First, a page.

Bollinger delivers 7th Fast Response Cutter

LOCKPORT — Bollinger Shipyards has delivered the Charles David Jr., the seventh Fast Response Cutter, to the United States Coast Guard.

The announcement was made by Bollinger executive vice president of new construction, Chris Bollinger. “We are very pleased to announce another successful, on-time and on-budget delivery to the Coast Guard. The Charles David Jr. was delivered to the 7th Coast Guard District in Key West, Fla., and will be stationed at USCG Sector Key West. We are all looking forward to the vessel’s upcoming commissioning, as well as honoring and celebrating the heroic acts of Charles David Jr.”

The 154-foot patrol craft is the seventh vessel in the Coast Guard’s Sentinel-class Fast Response Cutter program. To build the vessel, Bollinger Shipyards used a parent craft design based on the Damen Stan Patrol Boat 4708. It has a flank speed of 28 knots; state-of-the-art command, control, communications and computer technology; and a stern launch system for the vessel’s 26-foot cutter boat. The Fast Response Cutter has been described as an operational “game changer,” by senior Coast Guard officials.

The Coast Guard took delivery Aug. 16 in Key West, Fla., and is scheduled to commission the vessel in the same city in November.

Each FRC is named for an enlisted Coast Guard hero who distinguished him or herself in the line of duty. This vessel is named after Stewards-Mate 1st Class Charles W. David Jr., who was posthumously awarded the Navy and Marine Corps Medal for his bravery. On the night of Feb. 3, 1943, the U.S. Army transport USS Dorchester was torpedoed by a U-Boat off the coast of Greenland in the North Atlantic. The CGC Comanche was on the scene and its crew desperately searched for survivors in the frigid waters. David fearlessly volunteered to leave the safe haven of the Comanche to dive overboard to help rescue the Dorchester’s crew. As other crewmen also volunteered to dive in, 93 survivors were rescued out of the freezing waters.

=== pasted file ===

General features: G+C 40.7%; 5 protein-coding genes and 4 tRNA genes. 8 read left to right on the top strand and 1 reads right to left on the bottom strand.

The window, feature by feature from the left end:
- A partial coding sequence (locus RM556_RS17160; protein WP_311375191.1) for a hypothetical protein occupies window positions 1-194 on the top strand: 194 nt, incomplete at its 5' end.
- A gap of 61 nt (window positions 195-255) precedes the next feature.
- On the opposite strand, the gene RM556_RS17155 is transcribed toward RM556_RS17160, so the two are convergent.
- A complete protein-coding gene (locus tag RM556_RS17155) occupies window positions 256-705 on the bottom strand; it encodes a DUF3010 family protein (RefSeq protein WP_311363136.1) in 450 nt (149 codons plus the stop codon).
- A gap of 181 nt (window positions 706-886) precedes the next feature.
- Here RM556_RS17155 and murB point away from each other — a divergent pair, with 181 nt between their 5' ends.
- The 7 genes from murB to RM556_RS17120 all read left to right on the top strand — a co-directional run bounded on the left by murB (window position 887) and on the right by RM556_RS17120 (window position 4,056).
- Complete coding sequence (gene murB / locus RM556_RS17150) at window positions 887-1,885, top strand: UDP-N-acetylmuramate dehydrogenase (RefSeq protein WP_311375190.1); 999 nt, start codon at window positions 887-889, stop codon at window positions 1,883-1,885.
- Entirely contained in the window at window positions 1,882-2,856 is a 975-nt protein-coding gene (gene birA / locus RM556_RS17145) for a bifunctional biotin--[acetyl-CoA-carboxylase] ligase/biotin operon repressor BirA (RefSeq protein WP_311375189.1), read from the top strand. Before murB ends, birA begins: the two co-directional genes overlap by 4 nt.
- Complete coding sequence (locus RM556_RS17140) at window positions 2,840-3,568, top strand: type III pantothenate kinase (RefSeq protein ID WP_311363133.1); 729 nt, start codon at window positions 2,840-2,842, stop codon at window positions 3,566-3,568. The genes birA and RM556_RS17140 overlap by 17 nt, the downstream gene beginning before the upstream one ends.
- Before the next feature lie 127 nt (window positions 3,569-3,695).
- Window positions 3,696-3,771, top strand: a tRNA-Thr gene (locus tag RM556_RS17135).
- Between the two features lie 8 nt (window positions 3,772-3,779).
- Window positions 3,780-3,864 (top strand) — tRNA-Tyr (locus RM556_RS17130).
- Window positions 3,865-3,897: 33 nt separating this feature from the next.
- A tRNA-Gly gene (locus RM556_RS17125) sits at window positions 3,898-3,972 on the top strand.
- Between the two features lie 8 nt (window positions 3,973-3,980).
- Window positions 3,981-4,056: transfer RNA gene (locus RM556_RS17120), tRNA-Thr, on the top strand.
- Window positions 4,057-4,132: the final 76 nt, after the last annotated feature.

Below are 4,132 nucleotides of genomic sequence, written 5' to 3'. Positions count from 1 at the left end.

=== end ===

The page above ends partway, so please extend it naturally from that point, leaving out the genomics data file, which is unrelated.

After the last of the survivors were safely aboard, David began to climb the cargo net to the ship’s deck. One of David’s shipmates, Richard Swanson, was having trouble climbing the net due to his freezing limbs. David descended the net with the help of another crewman and pulled Swanson to the deck out of harm’s way. Tragically, David died a few days later from pneumonia.

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